The use of Leni Reifenstahl’s clips doesn’t really mean anything. The clips were well-made and by a talented director, there’s just this general negativity about anything having to do with Germany in the 30’s or 40’s. The popular German band Kraftwerk had their song “Autobahn” …that was really successful; the Autobahn was commissioned and constructed by the Nazis (forced labor was even used in its construction), does that make Kraftwerk fascists?? Clearly not.
The Rammstein logo is not a swastika, it looks like a “+” symbol with an “R” to the left of it. The R is quite obviously for Rammstein and the + is what they use for the “t” in Rammstein. Using the logic that any cross must be associated with the swastika would be real bad news for all those churches that display a crucifix.
Rammstein has clearly used provocation towards the media before, but I don’t believe they’re flirting with a Nazi image and pretending to be martyrs. The claims that they were Nazis began before the majority of this so-called fascist imagery was used. Their first album “Herzeleid” which is nothing more than the band members shirtless against the backdrop of a strange flower of some type… supposedly made them look like Aryan poster boys… maybe it’s worth pointing out the fact that Richard Kruspe Bernstein, the founder of the band, is married to a Jewish woman…
I don’t think they at all go with fascist imagery, but rather since some ill-informed people think they have something to do with fascism, they filter out anything that indicates otherwise, so they only see what they want to. I’ve cite the example of Kraftwerk, if one looks (too) carefully at their songs, their image, cover-art, etc…I’m sure it would be just as easy to find allusions to the Nazis.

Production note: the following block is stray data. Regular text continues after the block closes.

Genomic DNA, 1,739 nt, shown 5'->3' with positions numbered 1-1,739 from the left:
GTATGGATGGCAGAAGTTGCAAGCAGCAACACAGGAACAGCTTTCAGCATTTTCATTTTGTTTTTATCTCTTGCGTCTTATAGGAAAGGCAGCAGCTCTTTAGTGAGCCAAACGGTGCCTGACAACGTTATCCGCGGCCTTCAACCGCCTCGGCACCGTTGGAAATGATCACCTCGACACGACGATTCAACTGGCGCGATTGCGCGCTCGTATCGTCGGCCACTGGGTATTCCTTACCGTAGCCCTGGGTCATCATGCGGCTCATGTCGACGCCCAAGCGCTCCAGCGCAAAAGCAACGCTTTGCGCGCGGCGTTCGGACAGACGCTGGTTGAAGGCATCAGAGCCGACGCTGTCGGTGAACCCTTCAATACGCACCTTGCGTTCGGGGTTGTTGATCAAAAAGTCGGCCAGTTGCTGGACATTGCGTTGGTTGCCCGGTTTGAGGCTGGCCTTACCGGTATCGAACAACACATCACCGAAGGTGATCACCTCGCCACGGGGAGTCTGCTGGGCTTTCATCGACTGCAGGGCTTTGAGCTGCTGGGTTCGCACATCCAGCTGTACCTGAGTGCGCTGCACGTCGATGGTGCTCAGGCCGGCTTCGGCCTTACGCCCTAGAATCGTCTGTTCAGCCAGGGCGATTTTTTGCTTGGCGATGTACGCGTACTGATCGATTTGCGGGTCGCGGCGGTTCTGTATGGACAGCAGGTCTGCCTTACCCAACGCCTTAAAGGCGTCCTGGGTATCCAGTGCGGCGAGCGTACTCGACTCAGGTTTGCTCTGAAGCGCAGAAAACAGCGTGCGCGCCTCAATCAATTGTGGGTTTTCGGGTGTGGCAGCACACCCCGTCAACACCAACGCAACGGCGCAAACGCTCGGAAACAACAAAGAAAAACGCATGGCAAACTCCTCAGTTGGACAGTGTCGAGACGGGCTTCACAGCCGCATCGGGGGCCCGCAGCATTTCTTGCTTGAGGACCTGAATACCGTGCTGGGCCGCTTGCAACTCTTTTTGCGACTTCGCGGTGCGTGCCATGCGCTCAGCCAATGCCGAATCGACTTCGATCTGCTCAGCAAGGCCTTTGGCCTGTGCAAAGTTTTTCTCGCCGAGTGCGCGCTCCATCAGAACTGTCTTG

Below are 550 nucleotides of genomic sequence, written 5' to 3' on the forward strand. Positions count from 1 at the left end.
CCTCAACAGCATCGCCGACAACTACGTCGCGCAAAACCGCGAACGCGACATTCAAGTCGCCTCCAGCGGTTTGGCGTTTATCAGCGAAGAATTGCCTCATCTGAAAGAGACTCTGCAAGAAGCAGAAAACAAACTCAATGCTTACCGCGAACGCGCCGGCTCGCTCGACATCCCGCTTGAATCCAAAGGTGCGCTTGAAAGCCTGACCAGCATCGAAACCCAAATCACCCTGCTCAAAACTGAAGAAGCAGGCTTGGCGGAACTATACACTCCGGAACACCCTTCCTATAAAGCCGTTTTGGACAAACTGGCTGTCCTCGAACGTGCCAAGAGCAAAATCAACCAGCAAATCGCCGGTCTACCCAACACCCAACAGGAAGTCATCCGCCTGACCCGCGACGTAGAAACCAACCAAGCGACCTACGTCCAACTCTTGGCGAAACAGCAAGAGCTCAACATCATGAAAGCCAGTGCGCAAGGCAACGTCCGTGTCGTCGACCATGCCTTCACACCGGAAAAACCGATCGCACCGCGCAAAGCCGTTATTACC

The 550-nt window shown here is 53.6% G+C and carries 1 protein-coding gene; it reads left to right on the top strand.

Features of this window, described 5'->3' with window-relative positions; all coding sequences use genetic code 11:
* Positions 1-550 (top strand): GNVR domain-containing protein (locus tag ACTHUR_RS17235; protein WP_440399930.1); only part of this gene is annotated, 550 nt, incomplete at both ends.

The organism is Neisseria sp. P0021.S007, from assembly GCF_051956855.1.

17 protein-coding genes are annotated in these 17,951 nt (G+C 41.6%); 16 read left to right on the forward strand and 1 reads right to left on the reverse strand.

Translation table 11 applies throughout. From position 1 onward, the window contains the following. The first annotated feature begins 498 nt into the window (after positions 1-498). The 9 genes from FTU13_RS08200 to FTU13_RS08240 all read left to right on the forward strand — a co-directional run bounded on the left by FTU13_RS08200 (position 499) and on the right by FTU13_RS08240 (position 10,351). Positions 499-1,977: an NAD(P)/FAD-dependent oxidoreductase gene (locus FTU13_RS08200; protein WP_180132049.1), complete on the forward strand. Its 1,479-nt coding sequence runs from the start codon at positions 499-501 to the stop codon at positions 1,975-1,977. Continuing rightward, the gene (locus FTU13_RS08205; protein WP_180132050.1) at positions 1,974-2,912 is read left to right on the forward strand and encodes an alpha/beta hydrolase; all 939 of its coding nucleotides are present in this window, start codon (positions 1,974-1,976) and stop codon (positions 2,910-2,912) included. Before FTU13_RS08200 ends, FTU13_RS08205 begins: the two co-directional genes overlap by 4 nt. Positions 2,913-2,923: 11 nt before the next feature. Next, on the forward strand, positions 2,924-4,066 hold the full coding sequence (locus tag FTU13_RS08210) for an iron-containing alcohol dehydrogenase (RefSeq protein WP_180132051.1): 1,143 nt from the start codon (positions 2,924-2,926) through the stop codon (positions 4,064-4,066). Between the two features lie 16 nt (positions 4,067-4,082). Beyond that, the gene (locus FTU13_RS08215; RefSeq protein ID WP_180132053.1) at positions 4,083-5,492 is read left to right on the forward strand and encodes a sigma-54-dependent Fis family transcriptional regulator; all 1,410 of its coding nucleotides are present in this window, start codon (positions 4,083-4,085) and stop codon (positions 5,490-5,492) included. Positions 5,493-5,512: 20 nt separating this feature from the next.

Mrs Tilton

Yeah, I wanted to mention Laibach (which is also, incidentally, the German form of 'Ljubljana', capital of Slovenia), but Randy has beaten me to the punch. Laibach use fascist imagery rather intelligently, and their music is interesting in a sort of conceptual way though for me, truth be told, a very little goes a very long way.

Rammstein operate at a much less exalted intellectual level. But I don't think they can fairly be called a neonazi band. (Even leaving out-and-out neonazi/skin bands to one side, Böhse Onkelz are probably more guilty of extreme-right kokettieren than are Rammstein.) Whoever mentioned Marilyn Manson has got it about right - Rammstein is rather juvenile provocation and, in Germany, nothing provokes quite like a whiff of the brown.

Oddly, Rammstein are, I hear, hugely popular in Russia.

BTW, if you read this Randy, would you mind posting (in text form) the link to your post about Laibach? Abiola's comments box disallows HTML. Thanks!

ogunsiron

I know a bit about metal.

I definitely think that Rammstein is using fascist imagery for shock value or because they are somehow fascinated that the grandiose and martial aspects of it all. I don't think they're even being ironic, ala Laibach (rammstein just isn't an intellectual kind of band) . They're just using imagery that excites them, i think much like a lot of grindcore bands go on and on about cannibalism, gore and dismemberment without practicing what they preach !

The nazi metal scene does exist but contrary to what was said earlier it's not that much a scandinavian phenomenon.

While scandinavia was very important for an underground genre known as "black metal" during the 90s, the nazi angle has been taken most seriously in countries like Russia/Ukraine/Belarus , etc, where being into metal is almost *synonymous* with being a hardcore racist.

The situation in western europe and north america is a bit more complicated but i certainly have no problems going to underground metal shows here in Quebec.